There are special risks associated with an investment in real estate, including the possible illiquidity of the underlying properties, credit risk, interest rate fluctuations and the impact of varied economic conditions.
An index is unmanaged and not available for direct investment.
FTSE NAREIT All Equity REITs Index, a subset of the All REITs Index, is designed to track the performance of REITs representing equity interests in (as opposed to mortgages on) properties. It represents all tax-qualified REITs with more than 50 percent of total assets in qualifying real estate assets, other than mortgages secured by real property that also meet minimum size and liquidity criteria.
COSTAR Investment Grade CPPI: Index is based on observed changes in individual property prices. Price data are gathered and confirmed by CoStar researchers for commercial property sale transactions across the country. For each transaction, the most recent sales price is compared with the price from the previous sale of the same property. Investment Grade properties as a group consist of larger-sized, reasonable-quality properties that match the type most often purchased by institutional investors.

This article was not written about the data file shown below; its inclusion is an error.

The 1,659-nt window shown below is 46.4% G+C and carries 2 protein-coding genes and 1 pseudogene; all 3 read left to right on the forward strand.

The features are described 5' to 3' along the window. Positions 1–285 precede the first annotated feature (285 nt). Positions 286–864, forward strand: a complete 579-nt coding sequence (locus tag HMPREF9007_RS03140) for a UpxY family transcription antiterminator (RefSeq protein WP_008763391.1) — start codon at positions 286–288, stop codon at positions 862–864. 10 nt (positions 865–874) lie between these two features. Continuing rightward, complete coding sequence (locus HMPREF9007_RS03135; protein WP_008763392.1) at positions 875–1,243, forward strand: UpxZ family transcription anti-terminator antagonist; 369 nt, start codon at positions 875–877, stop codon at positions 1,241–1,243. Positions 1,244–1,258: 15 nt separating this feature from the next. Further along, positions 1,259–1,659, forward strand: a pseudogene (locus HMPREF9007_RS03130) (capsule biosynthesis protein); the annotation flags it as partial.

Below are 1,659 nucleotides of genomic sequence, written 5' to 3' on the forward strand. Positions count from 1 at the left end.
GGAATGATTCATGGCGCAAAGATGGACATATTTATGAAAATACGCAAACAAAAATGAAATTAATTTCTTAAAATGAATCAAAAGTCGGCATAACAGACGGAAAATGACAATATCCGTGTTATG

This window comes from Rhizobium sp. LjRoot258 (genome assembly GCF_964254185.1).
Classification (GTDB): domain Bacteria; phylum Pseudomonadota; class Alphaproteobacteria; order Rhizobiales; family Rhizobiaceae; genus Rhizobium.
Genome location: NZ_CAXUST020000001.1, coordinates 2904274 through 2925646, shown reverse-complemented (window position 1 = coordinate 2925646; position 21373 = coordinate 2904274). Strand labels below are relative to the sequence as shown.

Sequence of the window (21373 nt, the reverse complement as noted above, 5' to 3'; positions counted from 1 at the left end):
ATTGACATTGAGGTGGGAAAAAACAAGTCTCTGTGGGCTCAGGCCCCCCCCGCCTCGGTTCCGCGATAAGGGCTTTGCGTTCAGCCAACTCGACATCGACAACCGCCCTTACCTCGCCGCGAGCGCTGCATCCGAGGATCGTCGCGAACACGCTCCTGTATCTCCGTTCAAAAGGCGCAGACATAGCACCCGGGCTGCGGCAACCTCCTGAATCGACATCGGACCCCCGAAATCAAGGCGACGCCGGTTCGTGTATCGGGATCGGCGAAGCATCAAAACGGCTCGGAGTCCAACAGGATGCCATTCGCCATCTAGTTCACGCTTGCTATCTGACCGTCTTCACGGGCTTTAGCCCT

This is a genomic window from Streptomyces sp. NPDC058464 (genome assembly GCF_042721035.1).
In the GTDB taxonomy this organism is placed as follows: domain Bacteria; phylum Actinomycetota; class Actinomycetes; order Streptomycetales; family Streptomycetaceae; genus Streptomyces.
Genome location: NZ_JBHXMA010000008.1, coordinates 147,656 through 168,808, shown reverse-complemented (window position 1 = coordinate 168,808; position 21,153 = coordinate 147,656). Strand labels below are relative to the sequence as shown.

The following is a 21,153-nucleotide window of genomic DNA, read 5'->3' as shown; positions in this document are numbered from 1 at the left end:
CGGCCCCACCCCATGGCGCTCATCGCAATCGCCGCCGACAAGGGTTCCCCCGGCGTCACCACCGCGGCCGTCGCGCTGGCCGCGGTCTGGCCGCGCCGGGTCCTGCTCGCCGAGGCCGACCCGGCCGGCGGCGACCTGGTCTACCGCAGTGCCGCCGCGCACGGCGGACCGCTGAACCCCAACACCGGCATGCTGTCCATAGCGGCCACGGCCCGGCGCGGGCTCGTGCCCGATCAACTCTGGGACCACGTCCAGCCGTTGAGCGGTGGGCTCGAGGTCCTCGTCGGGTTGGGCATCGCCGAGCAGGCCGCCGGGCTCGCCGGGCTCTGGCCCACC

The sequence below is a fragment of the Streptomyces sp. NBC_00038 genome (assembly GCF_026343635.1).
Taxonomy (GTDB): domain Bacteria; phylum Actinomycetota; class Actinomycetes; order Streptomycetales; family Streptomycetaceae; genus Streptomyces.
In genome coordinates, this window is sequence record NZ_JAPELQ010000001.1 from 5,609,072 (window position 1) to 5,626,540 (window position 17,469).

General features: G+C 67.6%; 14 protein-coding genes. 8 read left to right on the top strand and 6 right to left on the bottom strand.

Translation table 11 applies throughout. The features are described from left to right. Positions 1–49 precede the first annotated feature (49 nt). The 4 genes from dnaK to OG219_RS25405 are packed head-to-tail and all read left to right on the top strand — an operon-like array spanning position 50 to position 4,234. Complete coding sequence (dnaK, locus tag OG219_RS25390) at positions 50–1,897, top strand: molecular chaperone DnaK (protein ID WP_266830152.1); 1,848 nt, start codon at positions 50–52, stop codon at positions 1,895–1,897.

Green Street Commercial Property Price Index: Green Street’s publicly available index that estimates monthly changes in U.S. property values. The index provides a time series of unleveraged U.S. commercial property values that captures the prices at which commercial real estate transactions are being negotiated and contracted.
Moody’s/RCA: The Moody's/RCA Commercial Property Price Index is a transaction based index that measures property prices at a national level. The Moody's/RCA CPPI is based on repeat-sales (RS) transactions that occurred at any time up through the month prior to the current report. Because CPPI allows for backward revisions and incorporates any new data we receive subsequent to publishing, full history (from inception to current month) of future indices will reflect adjustments due to additional transaction data.
Real Estate Roundtable Sentiment Index is a quarterly survey conducted by FPL Advisory Group on behalf of The Roundtable, it measures the views of CEOs, presidents, and other commercial real estate industry executives regarding current conditions and the future outlook on three topics: (1) overall real estate conditions, (2) access to capital markets, and (3) real estate asset pricing.
S&P 500 Index is a market capitalization-weighted index composed of 500 widely held common stocks that is generally considered representative of the US stock market.